During research, when he was trying to amass documents on history, Firoz toured old and historical sites in Bangladesh and India and collected photographs and books.
Over the last decade, Feroz has created his own style employing a lyrical technique that thrives on multiple references — old palace, fort, mansion, monarchs, the equestrian Nawab of Bengal, colonial officers and soldiers, historic motifs, spice tree or herbaceous plant, tiger or skeleton of tiger, owl, seafaring trade ships and more — to give context to the political history of Bengal.
Most of his subject matters are meticulously drawn applying a linear technique. These represented figures and motifs share space with additional geometric patterns. In his work the overlap of realism with abstraction creates a certain tension between the elements, lending thereby a sense of disunity to his imageries. Still, the process also hints at the fact that history is layered and also often nonlinear.
Firoz draws tiger to allude to the power of Bengalis. In contrast, the skeleton of tiger represents politically and economically exploited Bengalis. The images of owl pervade many of his paintings since in the artist’s words, ‘it represents British supremacy and cunning, which lay at the basis of the colonial power.’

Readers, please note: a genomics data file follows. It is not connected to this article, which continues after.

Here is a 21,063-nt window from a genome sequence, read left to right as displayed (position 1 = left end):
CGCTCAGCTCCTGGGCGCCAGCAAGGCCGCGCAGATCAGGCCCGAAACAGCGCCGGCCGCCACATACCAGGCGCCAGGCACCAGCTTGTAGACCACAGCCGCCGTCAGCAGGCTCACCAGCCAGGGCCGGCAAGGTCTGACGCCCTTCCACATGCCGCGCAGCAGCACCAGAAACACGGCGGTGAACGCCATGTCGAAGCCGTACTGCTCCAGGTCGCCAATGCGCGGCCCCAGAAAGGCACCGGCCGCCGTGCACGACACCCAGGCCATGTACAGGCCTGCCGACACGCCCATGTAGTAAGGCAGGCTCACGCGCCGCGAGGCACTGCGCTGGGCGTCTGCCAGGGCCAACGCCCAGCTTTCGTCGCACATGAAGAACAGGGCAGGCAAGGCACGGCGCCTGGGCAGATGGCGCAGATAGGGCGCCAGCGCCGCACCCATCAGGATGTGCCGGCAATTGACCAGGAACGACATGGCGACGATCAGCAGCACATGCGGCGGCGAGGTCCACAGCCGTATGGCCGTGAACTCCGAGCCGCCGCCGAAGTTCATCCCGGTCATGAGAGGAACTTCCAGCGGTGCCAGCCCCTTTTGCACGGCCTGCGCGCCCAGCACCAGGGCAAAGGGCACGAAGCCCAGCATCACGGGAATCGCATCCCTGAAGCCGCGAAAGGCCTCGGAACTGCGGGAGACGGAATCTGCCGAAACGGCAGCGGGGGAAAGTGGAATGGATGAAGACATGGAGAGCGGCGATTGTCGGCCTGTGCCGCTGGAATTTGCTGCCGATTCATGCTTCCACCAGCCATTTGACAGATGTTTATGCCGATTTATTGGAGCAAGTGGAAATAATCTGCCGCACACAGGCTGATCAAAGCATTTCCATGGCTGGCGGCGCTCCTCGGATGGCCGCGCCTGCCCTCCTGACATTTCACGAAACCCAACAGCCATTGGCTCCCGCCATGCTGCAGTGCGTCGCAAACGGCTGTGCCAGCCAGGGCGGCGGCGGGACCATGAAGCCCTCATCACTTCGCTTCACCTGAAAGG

At the same time, owl symbolises ‘bad omen’. It haunts Bengal and its past, and even makes the power it once symbolised to disintegrate.
‘The plights of the poor Bengalis are also addressed by way of voicing concerns about the decline of Bengal,’ says the artist. In a particular work a skeleton of a tiger sheds blood-tears while the colonial elites conspire in front of a huge building — this is an intelligible way of visualizing the exploitation across political and social realms by the emerging capitalist predators.
The deconstructive strain he developed early on used ‘layapa-stencil’ technique, with which he emulated the age-old process of redoing or re-plastering of mud huts. Deconstruction also extended to the frame of the canvas, which he intentionally left deformed.
Firoz says that his style of deformity is connected to the age-old manuscripts, commonly found as broken or torn, with their frayed edges.
Firoz invented layapa-stencil painting, which he calls ‘layapa art’.